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Ageing and Aneuploidy in Oocytes

  • U. Eichenlaub-Ritter
Part of the Ernst Schering Research Foundation Workshop book series (SCHERING FOUND, volume 41)

Abstract

Correlations between maternal age and Down syndrome have been known already for over half a century (Penrose 1933; Bond and Chandley 1983). Still, the reasons for the dramatic increase in risks for a trisomic conceptus, spontaneous abortion associated with a chromosomally unbalanced embryo and the significantly reduced developmental potential of oocytes and embryos in aged women are unclear. Demographic analysis shows that there still is a trend for delaying childbearing to advanced maternal ages in many industrialized countries. Accordingly, it has been estimated that 25% of conceptions will involve women of 35 years or older in the Netherlands in 2005–2009 (te Velde and Pearson 2002). Many couples attending the infertility clinics are of advanced age. Therefore, it is important to investigate the origin of the maternal age-related decline in fertility associated with aneuploidy in oocytes in order to predict individual risks and, possibly, improve treatment. This contribution reviews briefly the current status of research on the incidence and the origin of aneuploidy in aged oocytes in humans and some experimental animals The observations suggest that prenatal events in oogenesis and recombination patterns influence susceptibility of chromosomes to errors in segregation, but that the depletion of the follicle pool, hormonal homeostasis, the oocyte-specific fragility of cohesion between homologues and permissive cell-cycle regulation at maturation may be important in the reduced quality of aged oocytes, which affects critically the fidelity of chromosome segregation and developmental potential.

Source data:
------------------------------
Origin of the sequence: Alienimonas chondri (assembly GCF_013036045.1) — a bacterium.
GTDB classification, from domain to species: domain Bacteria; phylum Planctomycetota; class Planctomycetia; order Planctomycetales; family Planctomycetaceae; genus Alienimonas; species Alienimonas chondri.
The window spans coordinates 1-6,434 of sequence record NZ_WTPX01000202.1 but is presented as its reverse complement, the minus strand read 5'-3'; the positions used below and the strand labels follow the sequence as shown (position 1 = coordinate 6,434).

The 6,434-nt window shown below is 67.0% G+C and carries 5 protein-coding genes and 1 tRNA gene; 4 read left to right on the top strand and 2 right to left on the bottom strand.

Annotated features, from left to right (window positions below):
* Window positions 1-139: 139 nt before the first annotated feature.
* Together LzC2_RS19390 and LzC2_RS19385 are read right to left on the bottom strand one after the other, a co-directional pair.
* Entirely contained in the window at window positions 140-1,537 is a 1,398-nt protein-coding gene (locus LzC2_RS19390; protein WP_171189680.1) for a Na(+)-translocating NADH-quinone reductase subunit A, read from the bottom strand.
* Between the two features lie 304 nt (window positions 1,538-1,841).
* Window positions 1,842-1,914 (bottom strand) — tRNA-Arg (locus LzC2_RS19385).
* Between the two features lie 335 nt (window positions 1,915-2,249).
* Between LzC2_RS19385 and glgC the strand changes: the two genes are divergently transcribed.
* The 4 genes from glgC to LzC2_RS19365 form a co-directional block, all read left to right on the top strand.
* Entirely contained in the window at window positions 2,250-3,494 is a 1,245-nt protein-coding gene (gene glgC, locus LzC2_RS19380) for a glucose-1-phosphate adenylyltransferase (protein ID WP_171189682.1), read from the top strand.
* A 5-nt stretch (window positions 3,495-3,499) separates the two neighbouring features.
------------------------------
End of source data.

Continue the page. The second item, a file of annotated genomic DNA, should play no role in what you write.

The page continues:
Keywords

Down Syndrome Sister Chromatid Polar Body Mouse Oocyte Human Oocyte 
These keywords were added by machine and not by the authors. This process is experimental and the keywords may be updated as the learning algorithm improves.

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  • U. Eichenlaub-Ritter

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